Ben Is Back (United States, 2018)

December 29, 2018
A movie review by James Berardinelli
Ben Is Back Poster

Ben is Back is one-half of an awards-worthy exploration of the impacts of addiction on the victim and his family and one-half of a muddled quasi-thriller that undercuts the power of the rest of the movie. This review will contain some limited spoilers in order to set up the film’s second act and explain why that portion of the narrative – and, by extension, the production as a whole – doesn’t work (or at least doesn’t work as well as it could have).

The opioid crisis has created an awareness of addiction that hasn’t existed in the past and this awareness has bled into movies. Two high profile year-end films have addressed this subject and, although both movies (this one and Beautiful Boy) have their faults, they take the matter seriously and avoid platitudes and clean, kumbaya endings. The scenario explored by Ben is Back starts out strongly but, with writer/director Peter Hedges unwilling to remain firmly rooted within the hard, mundane rhythms of a family drama, it loses focus and borders on the preposterous as it races toward an improbable climax.

The movie is set on the day before Christmas. Ben Burns (Lucas Hedges), a 20-something drug addict, comes home for the holidays, leaving the facility where he has been rehabbing. Although he is supposedly only there for a short time, his mother, Holly (Julia Roberts), worries about triggers but comes up with a complicated plan that will allow him to remain at home for 24 hours. Her husband, Neal (Courtney B. Vance), is openly skeptical about Ben’s presence, remembering a disastrous Christmas past when things didn’t go well at all.

Peter Hedges creates a sense of mystery surrounding Ben that works to good effect, at least during the film’s first half. He’s an enigma and we glean only bits and pieces about his past. One thing is clear, however: his addiction led him to do some devastating things and there’s still a great deal of distrust about him. As a viewer, we’re not sure whether he is genuinely contrite and serious about his rehab or whether this is all part of a con to get money/drugs/whatever from his family. Hedges’ occasional sly grins, always hidden from the other characters, give us cause to doubt Ben’s faithfulness, but we’re never sure. That works to the movie’s benefit.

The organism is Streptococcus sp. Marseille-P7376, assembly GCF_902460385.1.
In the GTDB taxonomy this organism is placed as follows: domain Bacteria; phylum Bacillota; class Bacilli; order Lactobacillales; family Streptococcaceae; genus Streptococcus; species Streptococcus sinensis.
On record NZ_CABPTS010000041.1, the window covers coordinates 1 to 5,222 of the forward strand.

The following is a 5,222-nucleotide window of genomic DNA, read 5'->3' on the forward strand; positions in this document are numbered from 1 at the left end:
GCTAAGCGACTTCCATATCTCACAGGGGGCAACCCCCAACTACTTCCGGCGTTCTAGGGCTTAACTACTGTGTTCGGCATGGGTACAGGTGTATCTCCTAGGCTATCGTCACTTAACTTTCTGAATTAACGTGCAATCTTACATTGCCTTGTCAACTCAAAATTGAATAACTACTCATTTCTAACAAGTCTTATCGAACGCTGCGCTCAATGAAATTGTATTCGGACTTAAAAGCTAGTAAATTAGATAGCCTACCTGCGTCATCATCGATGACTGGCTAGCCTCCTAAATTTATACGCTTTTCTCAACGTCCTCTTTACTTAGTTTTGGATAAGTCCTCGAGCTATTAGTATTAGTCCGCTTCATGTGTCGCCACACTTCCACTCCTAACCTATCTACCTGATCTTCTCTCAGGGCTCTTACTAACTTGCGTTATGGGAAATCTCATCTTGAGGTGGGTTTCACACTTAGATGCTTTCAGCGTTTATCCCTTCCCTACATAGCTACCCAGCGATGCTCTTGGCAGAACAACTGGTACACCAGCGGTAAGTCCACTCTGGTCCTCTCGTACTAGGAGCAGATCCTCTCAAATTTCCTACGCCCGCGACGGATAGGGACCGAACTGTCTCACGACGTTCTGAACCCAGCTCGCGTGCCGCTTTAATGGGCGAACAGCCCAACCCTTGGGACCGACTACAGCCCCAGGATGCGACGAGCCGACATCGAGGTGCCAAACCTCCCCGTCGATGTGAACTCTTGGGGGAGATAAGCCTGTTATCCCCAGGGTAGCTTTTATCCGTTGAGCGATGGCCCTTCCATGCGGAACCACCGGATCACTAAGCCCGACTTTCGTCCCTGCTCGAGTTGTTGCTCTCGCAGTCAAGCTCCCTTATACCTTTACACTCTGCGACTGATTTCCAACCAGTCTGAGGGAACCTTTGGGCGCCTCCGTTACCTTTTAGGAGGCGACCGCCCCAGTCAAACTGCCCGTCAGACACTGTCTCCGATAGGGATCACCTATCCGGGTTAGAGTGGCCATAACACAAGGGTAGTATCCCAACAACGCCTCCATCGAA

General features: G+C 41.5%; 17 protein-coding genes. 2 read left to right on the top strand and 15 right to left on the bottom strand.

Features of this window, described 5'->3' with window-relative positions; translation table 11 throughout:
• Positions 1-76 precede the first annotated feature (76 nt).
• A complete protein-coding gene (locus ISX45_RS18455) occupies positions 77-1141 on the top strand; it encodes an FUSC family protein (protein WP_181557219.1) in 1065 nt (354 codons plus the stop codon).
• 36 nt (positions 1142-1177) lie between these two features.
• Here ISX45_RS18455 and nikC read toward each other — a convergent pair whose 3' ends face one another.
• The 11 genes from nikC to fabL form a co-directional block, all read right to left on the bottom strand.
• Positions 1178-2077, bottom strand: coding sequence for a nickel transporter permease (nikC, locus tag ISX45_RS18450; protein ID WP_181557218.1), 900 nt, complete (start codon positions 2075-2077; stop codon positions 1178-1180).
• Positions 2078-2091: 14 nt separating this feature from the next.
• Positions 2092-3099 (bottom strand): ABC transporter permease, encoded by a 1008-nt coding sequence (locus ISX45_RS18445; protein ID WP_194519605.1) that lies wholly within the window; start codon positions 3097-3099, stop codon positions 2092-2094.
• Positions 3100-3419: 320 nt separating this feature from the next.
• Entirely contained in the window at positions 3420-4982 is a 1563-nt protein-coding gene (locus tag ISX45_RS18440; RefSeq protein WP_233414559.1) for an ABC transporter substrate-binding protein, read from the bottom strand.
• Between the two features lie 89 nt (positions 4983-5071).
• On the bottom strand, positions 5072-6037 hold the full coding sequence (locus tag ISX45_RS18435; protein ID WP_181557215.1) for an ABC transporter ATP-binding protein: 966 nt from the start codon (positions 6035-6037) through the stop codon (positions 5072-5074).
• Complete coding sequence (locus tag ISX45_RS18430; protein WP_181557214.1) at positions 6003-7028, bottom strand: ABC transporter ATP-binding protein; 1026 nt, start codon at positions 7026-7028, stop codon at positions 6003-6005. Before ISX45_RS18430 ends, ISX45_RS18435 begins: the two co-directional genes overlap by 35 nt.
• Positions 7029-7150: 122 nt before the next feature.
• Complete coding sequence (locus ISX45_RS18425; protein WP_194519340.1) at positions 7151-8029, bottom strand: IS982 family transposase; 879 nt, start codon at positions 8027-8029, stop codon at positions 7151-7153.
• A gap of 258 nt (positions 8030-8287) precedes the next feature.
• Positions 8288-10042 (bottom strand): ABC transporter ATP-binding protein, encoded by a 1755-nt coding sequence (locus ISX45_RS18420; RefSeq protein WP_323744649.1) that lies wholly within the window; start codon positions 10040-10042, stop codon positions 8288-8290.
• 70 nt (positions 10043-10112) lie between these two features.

Ben is Back loses its footing during the second half when the search for a missing dog (who disappears from the house during a break-in and may have been taken by one of Ben’s drug-dealing associates) takes on quasi-thriller characteristics. The carefully developed realism of the first act gives way to artificial dialogue between Ben and Holly and narrative developments that strain credulity. One gets the sense that Peter Hedges determined that some level of “action” was necessary lest the movie become too dull and introspective. By separating Ben and Holly from the rest of the family, however, many of the interesting relationships – such as the one between Ben and his sister, Ivy (Kathryn Newton), fall by the wayside. Much of the conversation between Holly and Ben feels like the product of a writer’s construction rather than things a mother and son might say to one another in this situation.

Whatever faults may be evident in Ben is Back, acting isn’t among them. Hedges gets an effective, low-key performance from his son, Lucas (although, combining this with his work in Manchester by the Sea and Boy Erased, he is in danger of becoming typecast). Julia Roberts, having transitioned comfortably into the “mother” portion of her career, shows all the characteristics of an unwitting enabler. Solid support is provided by Courtney B. Vance and Kathryn Newton, who does an excellent job with the conflicting emotions of a teenage girl who both loves and resents her older sibling.

Ben is Back is respectful of the problems associated with addiction and doesn’t downplay the difficulty of recovery or the desperation felt by too-eager family members in their attempts to “help” the victim. Unfortunately, by adding cumbersome elements to the narrative, it ultimately detracts from the core human story and causes the viewer to leave the film dissatisfied – not with the way the story ends but with the manner in which it arrives at that ending.

Ben Is Back (United States, 2018)

Director: Peter Hedges
Cast: Julia Roberts, Lucas Hedges Courtney B. Vance, Kathryn Newton, Rachel Bay Jones
Home Release Date: 2019-03-05
Screenplay: Peter Hedges
Cinematography: Stuart Dryburgh
Music: Dickon Hinchcliffe
U.S. Distributor: Roadside Attractions
Run Time: 1:43
U.S. Release Date: 2018-12-07
MPAA Rating: "R" (Profanity, Drugs)
Genre: Drama
Subtitles: none
Theatrical Aspect Ratio: 2.35:1